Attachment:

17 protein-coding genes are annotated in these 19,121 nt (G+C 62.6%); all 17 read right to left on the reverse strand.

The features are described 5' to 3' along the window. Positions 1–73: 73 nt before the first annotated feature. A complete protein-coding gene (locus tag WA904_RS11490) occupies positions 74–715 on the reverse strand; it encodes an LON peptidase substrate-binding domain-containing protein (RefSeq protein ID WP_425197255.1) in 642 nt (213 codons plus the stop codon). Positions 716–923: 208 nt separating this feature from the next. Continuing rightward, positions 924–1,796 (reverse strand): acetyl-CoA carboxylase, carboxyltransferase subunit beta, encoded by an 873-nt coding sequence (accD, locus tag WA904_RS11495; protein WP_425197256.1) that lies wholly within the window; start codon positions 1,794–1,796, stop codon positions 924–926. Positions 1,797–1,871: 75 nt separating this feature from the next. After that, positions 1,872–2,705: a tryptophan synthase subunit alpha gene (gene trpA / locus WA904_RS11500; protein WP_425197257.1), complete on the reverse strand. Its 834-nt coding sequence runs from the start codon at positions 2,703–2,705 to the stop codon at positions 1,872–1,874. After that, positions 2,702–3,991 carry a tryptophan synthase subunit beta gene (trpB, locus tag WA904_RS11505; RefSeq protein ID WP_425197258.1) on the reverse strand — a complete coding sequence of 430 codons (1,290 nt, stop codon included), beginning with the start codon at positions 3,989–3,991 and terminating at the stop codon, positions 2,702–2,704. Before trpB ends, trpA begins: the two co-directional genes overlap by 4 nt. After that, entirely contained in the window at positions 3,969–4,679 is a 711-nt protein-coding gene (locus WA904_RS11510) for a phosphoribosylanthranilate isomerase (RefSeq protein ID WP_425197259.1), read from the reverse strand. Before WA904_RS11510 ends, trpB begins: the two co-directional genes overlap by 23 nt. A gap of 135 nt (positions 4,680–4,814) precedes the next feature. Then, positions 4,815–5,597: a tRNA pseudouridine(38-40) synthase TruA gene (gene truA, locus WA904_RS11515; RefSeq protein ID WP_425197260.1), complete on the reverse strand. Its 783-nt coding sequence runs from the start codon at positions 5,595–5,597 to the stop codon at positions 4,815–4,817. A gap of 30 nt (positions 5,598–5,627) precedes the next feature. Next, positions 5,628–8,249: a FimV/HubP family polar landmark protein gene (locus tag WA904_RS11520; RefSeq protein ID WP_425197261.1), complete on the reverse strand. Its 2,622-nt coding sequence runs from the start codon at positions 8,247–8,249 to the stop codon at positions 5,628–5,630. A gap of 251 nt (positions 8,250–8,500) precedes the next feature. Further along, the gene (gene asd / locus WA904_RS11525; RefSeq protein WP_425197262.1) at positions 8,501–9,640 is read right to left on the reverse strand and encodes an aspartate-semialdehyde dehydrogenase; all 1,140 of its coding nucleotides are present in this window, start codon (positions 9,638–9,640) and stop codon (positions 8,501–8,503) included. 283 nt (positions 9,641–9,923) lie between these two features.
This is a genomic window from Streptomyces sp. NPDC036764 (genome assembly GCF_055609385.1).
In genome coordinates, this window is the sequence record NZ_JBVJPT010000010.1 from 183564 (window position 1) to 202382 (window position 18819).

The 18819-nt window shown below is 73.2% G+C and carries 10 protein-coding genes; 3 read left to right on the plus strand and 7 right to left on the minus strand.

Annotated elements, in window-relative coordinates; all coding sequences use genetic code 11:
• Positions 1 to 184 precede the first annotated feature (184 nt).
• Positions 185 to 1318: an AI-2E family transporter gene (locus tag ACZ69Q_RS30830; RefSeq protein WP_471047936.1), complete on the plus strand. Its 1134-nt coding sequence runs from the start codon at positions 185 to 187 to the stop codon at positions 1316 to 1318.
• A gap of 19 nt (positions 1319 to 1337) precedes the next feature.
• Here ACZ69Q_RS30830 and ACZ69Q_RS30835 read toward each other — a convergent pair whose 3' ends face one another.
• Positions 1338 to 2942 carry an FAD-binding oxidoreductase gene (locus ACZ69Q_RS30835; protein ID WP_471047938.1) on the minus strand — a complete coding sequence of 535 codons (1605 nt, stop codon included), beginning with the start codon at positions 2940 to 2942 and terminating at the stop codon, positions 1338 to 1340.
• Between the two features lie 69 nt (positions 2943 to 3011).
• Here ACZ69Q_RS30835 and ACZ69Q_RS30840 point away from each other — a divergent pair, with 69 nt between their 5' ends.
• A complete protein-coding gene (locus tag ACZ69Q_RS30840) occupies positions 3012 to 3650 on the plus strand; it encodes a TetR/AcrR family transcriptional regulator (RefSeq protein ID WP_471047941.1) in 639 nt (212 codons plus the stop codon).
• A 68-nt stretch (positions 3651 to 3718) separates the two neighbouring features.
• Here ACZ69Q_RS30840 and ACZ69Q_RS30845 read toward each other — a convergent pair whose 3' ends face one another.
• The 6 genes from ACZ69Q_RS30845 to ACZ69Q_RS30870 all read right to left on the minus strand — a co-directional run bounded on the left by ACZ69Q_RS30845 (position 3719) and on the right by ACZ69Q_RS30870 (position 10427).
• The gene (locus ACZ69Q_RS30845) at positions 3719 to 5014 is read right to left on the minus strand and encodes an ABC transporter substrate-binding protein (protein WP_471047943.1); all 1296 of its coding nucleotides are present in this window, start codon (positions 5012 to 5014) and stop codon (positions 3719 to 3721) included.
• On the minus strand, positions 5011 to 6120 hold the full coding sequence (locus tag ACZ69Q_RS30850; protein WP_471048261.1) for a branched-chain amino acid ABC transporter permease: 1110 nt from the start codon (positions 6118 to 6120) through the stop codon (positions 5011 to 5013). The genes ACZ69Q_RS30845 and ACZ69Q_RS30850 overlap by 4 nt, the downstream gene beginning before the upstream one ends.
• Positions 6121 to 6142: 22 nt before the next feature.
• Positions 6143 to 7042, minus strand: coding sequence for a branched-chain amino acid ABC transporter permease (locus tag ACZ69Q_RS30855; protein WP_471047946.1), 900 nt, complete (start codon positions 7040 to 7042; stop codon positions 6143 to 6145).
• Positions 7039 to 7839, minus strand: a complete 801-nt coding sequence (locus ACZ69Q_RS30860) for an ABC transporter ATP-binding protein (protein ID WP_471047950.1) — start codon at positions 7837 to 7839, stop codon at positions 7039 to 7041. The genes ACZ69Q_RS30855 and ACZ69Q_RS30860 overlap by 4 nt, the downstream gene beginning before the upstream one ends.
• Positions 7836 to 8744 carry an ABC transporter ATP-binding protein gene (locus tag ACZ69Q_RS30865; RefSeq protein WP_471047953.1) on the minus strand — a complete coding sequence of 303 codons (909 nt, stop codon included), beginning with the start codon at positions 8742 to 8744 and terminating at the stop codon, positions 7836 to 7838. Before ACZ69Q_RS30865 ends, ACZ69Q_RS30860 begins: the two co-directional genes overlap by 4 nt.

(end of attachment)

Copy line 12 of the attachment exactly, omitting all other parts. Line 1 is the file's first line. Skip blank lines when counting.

• Between the two features lie 69 nt (positions 2943 to 3011).